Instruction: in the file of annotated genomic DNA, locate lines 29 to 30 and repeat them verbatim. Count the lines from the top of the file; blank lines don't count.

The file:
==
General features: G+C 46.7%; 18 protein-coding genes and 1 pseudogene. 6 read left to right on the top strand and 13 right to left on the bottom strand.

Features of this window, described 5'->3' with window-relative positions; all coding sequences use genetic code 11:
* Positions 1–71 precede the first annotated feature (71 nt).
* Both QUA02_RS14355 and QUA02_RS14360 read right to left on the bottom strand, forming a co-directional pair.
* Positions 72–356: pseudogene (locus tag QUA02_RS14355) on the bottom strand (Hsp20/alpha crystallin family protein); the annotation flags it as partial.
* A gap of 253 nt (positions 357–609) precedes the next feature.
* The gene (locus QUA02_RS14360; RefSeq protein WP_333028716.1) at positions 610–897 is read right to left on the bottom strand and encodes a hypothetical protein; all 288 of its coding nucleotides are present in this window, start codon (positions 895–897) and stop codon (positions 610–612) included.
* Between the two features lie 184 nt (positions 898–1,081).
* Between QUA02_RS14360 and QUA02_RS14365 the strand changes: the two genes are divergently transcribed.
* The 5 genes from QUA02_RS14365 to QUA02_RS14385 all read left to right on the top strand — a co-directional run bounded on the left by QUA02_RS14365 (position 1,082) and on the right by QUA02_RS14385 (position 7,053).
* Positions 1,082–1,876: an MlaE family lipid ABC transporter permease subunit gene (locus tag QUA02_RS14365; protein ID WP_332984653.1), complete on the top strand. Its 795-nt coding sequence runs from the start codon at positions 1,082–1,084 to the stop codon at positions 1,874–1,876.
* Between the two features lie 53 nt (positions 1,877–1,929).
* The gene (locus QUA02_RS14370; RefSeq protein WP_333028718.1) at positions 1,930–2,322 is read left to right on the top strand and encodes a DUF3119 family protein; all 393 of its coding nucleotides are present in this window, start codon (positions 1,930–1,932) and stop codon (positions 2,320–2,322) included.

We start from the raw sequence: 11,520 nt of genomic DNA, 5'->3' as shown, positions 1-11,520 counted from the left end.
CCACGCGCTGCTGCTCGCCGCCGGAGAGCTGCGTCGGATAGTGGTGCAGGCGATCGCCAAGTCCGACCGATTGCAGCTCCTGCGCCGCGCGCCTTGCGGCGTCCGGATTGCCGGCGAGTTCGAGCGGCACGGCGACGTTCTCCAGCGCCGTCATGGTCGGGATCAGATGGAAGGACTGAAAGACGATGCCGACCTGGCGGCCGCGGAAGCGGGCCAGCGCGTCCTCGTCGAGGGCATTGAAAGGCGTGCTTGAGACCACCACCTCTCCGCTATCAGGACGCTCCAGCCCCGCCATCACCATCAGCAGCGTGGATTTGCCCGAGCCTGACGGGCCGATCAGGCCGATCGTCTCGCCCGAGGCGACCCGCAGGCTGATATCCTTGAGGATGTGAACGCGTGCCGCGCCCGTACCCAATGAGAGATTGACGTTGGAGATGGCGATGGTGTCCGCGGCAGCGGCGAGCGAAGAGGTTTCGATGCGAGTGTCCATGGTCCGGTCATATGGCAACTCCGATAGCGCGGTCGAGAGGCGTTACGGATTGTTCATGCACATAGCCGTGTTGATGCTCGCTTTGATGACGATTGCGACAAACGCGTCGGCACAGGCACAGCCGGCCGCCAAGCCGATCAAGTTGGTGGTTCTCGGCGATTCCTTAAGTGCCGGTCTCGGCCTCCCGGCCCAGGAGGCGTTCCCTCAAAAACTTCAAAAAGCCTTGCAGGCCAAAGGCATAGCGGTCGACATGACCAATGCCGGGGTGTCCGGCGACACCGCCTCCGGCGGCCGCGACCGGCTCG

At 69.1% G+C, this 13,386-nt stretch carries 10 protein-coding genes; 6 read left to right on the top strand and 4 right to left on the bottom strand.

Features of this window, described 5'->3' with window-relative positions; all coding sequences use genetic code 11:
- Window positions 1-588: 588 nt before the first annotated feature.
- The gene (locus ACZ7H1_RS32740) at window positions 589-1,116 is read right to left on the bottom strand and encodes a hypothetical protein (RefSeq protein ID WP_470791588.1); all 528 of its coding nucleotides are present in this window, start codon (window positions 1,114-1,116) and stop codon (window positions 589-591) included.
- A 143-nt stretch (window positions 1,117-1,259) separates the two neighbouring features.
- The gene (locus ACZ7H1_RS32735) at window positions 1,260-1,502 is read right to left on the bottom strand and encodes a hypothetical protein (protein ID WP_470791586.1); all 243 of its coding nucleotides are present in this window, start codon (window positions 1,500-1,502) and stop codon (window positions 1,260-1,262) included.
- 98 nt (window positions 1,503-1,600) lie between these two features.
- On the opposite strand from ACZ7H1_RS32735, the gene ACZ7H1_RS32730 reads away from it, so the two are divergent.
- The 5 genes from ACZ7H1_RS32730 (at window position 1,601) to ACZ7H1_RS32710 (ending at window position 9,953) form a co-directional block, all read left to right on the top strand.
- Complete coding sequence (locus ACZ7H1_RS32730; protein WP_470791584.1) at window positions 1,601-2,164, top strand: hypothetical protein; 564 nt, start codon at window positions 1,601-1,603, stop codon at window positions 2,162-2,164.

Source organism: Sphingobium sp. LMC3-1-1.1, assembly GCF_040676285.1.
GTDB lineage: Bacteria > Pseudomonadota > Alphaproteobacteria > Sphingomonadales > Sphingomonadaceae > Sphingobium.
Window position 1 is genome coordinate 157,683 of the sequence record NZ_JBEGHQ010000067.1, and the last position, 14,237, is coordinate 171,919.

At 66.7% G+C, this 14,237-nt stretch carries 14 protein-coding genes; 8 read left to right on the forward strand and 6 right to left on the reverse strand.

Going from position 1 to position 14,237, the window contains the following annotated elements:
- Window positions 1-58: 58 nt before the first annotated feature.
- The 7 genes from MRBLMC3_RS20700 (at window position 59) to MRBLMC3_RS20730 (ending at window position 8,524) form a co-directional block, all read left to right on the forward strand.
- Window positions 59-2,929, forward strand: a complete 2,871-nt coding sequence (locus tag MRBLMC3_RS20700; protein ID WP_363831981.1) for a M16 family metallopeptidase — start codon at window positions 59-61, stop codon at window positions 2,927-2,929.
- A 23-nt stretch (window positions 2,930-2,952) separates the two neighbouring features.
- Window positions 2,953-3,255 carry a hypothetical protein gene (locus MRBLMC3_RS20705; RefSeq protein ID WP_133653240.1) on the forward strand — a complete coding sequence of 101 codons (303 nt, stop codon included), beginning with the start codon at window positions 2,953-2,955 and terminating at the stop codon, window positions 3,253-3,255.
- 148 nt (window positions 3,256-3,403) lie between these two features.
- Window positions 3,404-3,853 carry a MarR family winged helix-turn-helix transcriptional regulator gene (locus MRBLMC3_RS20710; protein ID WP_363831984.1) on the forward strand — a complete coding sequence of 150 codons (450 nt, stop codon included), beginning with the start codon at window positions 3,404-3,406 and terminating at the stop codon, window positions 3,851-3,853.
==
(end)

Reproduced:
At 66.7% G+C, this 14,237-nt stretch carries 14 protein-coding genes; 8 read left to right on the forward strand and 6 right to left on the reverse strand.

Going from position 1 to position 14,237, the window contains the following annotated elements: